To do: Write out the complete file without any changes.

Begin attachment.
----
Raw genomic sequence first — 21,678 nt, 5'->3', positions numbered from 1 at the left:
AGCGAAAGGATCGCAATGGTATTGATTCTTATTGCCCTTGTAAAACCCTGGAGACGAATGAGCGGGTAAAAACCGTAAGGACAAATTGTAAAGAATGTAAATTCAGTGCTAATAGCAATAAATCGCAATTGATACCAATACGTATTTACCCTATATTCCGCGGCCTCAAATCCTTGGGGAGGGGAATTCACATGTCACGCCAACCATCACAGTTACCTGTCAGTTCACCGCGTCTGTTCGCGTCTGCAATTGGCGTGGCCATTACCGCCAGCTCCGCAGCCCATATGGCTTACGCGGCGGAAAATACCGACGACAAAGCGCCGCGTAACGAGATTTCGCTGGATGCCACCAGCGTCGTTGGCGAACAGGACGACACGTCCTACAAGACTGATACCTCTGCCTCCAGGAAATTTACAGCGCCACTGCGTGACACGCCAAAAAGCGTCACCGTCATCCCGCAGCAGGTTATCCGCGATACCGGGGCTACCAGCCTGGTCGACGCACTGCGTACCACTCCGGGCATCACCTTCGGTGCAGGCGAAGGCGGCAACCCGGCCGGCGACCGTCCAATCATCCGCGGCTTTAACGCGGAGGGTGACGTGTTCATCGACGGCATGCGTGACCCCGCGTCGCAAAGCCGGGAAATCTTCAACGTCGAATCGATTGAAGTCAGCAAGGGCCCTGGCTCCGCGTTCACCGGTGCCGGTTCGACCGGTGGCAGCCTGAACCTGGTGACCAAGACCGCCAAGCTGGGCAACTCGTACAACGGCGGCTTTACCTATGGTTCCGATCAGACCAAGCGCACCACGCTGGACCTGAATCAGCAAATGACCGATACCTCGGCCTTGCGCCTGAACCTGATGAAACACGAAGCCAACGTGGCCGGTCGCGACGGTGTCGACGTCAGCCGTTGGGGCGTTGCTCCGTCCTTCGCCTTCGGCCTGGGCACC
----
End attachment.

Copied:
Raw genomic sequence first — 21,678 nt, 5'->3', positions numbered from 1 at the left:
AGCGAAAGGATCGCAATGGTATTGATTCTTATTGCCCTTGTAAAACCCTGGAGACGAATGAGCGGGTAAAAACCGTAAGGACAAATTGTAAAGAATGTAAATTCAGTGCTAATAGCAATAAATCGCAATTGATACCAATACGTATTTACCCTATATTCCGCGGCCTCAAATCCTTGGGGAGGGGAATTCACATGTCACGCCAACCATCACAGTTACCTGTCAGTTCACCGCGTCTGTTCGCGTCTGCAATTGGCGTGGCCATTACCGCCAGCTCCGCAGCCCATATGGCTTACGCGGCGGAAAATACCGACGACAAAGCGCCGCGTAACGAGATTTCGCTGGATGCCACCAGCGTCGTTGGCGAACAGGACGACACGTCCTACAAGACTGATACCTCTGCCTCCAGGAAATTTACAGCGCCACTGCGTGACACGCCAAAAAGCGTCACCGTCATCCCGCAGCAGGTTATCCGCGATACCGGGGCTACCAGCCTGGTCGACGCACTGCGTACCACTCCGGGCATCACCTTCGGTGCAGGCGAAGGCGGCAACCCGGCCGGCGACCGTCCAATCATCCGCGGCTTTAACGCGGAGGGTGACGTGTTCATCGACGGCATGCGTGACCCCGCGTCGCAAAGCCGGGAAATCTTCAACGTCGAATCGATTGAAGTCAGCAAGGGCCCTGGCTCCGCGTTCACCGGTGCCGGTTCGACCGGTGGCAGCCTGAACCTGGTGACCAAGACCGCCAAGCTGGGCAACTCGTACAACGGCGGCTTTACCTATGGTTCCGATCAGACCAAGCGCACCACGCTGGACCTGAATCAGCAAATGACCGATACCTCGGCCTTGCGCCTGAACCTGATGAAACACGAAGCCAACGTGGCCGGTCGCGACGGTGTCGACGTCAGCCGTTGGGGCGTTGCTCCGTCCTTCGCCTTCGGCCTGGGCACC